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French standoff ends with suspect shot in the head
TOULOUSE, France -- In a dramatic end to a 32-hour standoff, a masked French SWAT team slipped into the apartment of an Islamist extremist Thursday, sparking a firefight that ended with the suspect jumping out the window and being fatally shot in the head.
Mohamed Merah, 23, was wanted in the deaths of three French paratroopers, three Jewish schoolchildren and a rabbi -- all killed since March 11 in what Merah reportedly told police was an attempt to "bring France to its knees."
Police had been trying to capture him alive since a predawn raid Wednesday to arrest him at his apartment in the southwestern city of Toulouse. The killings he was accused of -- and boasted about to police -- have shocked France, ignited fear in moderate Muslims about stoking discrimination and may even affect the country's upcoming presidential election.
The seven slayings, carried out in three motorcycle shooting attacks, are believed to be the first killings inspired by Islamic radical motives in France since the Sept. 11, 2001, attacks.
French President Nicolas Sarkozy, speaking in Paris, said an investigation was under way to see if Merah, a French citizen of Algerian descent who claimed links to al-Qaida, had any accomplices.
His mother and a brother were detained Wednesday by police after the mother's computer became a critical link in tracking Merah down. The brother Abdelkader had already been linked to Iraqi Islamist networks.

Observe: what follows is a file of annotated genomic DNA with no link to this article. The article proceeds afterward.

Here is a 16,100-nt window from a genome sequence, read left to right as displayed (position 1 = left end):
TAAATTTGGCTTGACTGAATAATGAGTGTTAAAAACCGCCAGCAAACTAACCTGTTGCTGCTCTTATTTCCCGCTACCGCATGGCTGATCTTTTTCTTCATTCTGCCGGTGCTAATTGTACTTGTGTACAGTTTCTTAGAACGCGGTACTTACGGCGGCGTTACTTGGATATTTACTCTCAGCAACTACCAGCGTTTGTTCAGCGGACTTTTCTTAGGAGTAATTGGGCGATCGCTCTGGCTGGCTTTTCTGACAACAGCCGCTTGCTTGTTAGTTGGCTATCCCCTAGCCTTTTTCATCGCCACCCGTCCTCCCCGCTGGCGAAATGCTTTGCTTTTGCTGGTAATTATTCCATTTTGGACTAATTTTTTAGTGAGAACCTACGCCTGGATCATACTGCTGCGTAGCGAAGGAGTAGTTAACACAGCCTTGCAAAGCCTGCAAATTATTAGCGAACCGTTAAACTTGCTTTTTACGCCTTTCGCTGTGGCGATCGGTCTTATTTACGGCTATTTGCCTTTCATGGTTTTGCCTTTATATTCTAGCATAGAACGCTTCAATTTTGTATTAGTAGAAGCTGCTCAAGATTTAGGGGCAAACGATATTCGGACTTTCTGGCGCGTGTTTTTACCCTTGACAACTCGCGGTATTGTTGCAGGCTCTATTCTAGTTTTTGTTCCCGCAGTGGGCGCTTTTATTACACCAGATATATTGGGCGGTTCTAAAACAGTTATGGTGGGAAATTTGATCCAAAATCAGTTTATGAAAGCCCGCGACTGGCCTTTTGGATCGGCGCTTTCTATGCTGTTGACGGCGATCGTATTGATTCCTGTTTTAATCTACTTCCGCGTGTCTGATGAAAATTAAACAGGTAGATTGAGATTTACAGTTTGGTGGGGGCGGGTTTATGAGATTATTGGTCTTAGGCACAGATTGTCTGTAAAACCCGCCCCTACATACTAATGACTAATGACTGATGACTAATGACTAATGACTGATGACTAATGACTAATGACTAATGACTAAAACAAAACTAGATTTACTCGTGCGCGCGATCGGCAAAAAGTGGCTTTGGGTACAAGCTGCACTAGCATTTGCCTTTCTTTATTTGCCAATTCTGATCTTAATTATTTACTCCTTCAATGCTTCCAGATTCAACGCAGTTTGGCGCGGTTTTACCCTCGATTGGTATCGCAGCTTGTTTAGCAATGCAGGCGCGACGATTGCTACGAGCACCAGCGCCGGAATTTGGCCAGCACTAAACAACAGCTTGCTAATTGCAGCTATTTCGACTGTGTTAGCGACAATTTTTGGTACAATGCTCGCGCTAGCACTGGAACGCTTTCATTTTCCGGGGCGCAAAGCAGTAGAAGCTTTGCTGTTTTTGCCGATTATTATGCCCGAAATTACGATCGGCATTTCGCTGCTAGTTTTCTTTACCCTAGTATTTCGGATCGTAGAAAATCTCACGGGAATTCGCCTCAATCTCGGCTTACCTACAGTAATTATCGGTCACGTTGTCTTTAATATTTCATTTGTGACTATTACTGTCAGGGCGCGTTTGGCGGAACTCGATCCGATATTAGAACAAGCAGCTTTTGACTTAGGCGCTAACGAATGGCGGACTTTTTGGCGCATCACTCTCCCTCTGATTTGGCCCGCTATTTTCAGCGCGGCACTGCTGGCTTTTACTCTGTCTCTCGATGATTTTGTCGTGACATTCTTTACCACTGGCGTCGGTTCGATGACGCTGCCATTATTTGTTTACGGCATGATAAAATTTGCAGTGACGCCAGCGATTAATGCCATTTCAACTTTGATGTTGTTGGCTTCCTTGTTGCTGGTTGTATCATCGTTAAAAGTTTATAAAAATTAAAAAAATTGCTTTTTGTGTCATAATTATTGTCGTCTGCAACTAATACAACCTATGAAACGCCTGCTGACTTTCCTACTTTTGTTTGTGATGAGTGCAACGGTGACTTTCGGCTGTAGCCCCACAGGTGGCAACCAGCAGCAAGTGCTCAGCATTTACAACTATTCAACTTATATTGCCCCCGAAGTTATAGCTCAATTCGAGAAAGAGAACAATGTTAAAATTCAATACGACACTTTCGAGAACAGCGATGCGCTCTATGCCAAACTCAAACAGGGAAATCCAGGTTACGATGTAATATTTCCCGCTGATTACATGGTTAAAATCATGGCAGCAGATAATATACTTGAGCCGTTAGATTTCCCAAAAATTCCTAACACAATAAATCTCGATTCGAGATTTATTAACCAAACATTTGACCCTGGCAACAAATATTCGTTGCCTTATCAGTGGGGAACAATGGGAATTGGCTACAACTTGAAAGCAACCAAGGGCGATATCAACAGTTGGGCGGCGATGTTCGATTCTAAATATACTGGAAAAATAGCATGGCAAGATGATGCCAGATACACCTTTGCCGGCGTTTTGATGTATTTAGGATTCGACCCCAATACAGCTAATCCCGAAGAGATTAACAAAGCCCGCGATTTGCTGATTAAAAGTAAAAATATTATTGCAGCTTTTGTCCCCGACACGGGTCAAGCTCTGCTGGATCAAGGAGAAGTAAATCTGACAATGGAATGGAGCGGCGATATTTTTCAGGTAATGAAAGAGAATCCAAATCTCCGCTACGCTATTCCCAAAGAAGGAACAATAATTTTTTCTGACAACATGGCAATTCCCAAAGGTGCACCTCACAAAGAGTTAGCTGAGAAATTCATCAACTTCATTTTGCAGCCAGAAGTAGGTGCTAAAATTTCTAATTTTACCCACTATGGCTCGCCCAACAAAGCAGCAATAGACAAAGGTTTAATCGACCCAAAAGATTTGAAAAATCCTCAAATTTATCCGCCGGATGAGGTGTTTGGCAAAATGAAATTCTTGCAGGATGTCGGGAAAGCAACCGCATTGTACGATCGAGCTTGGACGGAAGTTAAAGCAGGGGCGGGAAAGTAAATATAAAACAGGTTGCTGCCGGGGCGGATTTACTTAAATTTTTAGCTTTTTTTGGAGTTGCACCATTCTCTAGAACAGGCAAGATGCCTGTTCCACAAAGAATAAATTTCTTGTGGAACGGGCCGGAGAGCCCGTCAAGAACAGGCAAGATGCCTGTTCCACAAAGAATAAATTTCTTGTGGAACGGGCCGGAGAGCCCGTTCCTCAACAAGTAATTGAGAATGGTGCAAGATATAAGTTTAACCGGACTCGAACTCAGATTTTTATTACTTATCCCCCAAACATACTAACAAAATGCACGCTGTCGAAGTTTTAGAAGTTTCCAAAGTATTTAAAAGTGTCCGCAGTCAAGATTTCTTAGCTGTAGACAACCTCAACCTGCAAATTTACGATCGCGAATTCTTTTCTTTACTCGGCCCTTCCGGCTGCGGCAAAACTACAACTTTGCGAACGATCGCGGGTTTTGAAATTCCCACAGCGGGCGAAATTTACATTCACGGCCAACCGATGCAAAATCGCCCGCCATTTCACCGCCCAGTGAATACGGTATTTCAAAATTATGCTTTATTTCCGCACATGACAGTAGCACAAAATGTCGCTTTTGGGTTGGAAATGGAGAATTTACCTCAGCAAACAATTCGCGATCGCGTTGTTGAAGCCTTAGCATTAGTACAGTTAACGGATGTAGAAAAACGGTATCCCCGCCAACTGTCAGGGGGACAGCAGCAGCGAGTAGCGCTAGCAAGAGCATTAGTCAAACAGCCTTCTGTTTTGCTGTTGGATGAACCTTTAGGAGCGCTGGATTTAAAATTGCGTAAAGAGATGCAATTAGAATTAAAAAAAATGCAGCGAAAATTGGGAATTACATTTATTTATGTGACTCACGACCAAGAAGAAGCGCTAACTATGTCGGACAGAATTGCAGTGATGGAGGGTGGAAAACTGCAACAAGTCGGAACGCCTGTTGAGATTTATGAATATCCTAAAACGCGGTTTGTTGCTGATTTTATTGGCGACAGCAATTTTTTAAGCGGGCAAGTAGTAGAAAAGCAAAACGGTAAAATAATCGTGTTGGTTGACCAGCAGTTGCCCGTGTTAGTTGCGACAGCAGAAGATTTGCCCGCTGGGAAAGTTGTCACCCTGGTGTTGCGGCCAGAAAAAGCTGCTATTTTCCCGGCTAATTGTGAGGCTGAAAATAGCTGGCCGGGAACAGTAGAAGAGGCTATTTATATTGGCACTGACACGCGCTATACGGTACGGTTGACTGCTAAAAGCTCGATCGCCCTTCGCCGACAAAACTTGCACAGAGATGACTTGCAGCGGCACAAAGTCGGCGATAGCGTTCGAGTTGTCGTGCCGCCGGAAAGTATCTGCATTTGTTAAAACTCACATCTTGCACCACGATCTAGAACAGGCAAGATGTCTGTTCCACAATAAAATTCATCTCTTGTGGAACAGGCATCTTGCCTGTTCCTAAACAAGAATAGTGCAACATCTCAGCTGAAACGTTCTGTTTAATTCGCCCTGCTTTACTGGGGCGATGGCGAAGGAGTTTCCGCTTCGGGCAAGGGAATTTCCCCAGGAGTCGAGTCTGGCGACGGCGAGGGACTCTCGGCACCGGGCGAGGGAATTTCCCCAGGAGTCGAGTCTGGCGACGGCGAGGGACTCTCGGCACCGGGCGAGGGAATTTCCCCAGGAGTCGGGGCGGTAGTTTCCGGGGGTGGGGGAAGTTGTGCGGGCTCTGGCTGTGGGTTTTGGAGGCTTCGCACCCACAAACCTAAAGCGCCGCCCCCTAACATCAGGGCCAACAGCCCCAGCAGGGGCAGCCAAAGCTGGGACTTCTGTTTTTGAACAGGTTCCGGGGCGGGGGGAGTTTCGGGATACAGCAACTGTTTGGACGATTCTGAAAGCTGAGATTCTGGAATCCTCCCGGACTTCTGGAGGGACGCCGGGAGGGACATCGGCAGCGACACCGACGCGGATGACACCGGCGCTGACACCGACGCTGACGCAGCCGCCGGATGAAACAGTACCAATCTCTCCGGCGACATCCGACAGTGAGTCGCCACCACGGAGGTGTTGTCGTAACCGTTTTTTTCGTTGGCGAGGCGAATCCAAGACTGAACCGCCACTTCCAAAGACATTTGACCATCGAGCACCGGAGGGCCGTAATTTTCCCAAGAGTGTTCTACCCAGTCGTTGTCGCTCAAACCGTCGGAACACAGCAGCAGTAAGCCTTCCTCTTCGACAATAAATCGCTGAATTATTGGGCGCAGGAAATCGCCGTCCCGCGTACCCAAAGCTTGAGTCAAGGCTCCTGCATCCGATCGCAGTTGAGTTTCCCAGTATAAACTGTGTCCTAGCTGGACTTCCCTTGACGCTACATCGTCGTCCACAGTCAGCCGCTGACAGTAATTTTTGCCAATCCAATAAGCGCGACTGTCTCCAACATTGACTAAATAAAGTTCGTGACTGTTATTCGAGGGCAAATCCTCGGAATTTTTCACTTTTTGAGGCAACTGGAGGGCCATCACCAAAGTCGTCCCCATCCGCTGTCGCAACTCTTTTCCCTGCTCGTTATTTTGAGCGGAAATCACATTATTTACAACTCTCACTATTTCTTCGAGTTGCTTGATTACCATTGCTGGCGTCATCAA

The SITE Intelligence Group, which monitors Internet messages, reported Thursday that a lesser-known jihadist group was claiming responsibility for the attacks in France. SITE said Jund al-Khilafah issued a statement saying "Yusuf of France" led an attack Monday, the day of Jewish school shootings. There was no independent confirmation of the claim.
One top French counterterrorism official said on condition of anonymity because he wasn't authorized to speak to the media that the claim of responsibility could be "opportunistic," but said authorities were looking into it. Three other Interior Ministry officials declined immediate comment.
Authorities said Merah espoused a radical form of Islam and had been to Afghanistan and the Pakistani militant stronghold of Waziristan, where he claimed to have received training from al-Qaida. He also had a long record of petty crimes in France for which he served time in prison.
A U.S. counterterrorism official says Merah was on the list of known or suspected terrorists who are prohibited from flying to the U.S. The counterterrorism official, who spoke on condition of anonymity to discuss the ongoing investigation, says Merah had been on the no-fly list since 2010. The list includes thousands of known or suspected terrorists.
Merah told negotiators he killed to avenge the deaths of Palestinian children and to protest the French army's involvement in Afghanistan.
After initially agreeing to surrender, Merah declared he would resist and that it would be either them or him.
"If it's me, who cares? I'll go to paradise," prosecutor Francois Molins quoted Merah as saying.
Molins said Merah burst out of his bathroom when police gingerly entered his apartment Thursday morning, wildly firing his gun about 30 times before jumping out an apartment window.
"[He] launches an assault, charging police through the apartment and firing at them with a Colt .45, continuing to advance, armed and firing, as he jumps from the balcony," Molins said.